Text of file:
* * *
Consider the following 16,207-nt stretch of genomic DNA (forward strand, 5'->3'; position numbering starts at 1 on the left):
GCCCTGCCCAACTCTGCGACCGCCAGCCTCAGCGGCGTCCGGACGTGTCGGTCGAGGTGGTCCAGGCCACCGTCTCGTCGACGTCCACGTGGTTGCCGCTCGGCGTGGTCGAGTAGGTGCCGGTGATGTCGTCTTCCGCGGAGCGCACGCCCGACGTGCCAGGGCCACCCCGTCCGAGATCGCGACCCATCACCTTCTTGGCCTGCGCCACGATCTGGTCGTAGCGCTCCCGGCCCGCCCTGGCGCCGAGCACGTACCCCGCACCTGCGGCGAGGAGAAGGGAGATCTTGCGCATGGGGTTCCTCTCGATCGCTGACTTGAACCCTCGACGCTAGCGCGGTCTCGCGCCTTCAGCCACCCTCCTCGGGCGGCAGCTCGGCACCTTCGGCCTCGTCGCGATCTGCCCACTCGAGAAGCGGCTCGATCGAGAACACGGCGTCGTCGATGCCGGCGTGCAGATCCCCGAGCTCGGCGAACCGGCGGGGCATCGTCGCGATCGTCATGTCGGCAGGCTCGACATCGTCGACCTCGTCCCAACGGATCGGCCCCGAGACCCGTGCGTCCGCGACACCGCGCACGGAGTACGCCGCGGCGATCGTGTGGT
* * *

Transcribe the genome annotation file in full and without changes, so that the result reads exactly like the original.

Consider the following 16,207-nt stretch of genomic DNA (forward strand, 5'->3'; position numbering starts at 1 on the left):
GCCCTGCCCAACTCTGCGACCGCCAGCCTCAGCGGCGTCCGGACGTGTCGGTCGAGGTGGTCCAGGCCACCGTCTCGTCGACGTCCACGTGGTTGCCGCTCGGCGTGGTCGAGTAGGTGCCGGTGATGTCGTCTTCCGCGGAGCGCACGCCCGACGTGCCAGGGCCACCCCGTCCGAGATCGCGACCCATCACCTTCTTGGCCTGCGCCACGATCTGGTCGTAGCGCTCCCGGCCCGCCCTGGCGCCGAGCACGTACCCCGCACCTGCGGCGAGGAGAAGGGAGATCTTGCGCATGGGGTTCCTCTCGATCGCTGACTTGAACCCTCGACGCTAGCGCGGTCTCGCGCCTTCAGCCACCCTCCTCGGGCGGCAGCTCGGCACCTTCGGCCTCGTCGCGATCTGCCCACTCGAGAAGCGGCTCGATCGAGAACACGGCGTCGTCGATGCCGGCGTGCAGATCCCCGAGCTCGGCGAACCGGCGGGGCATCGTCGCGATCGTCATGTCGGCAGGCTCGACATCGTCGACCTCGTCCCAACGGATCGGCCCCGAGACCCGTGCGTCCGCGACACCGCGCACGGAGTACGCCGCGGCGATCGTGTGGT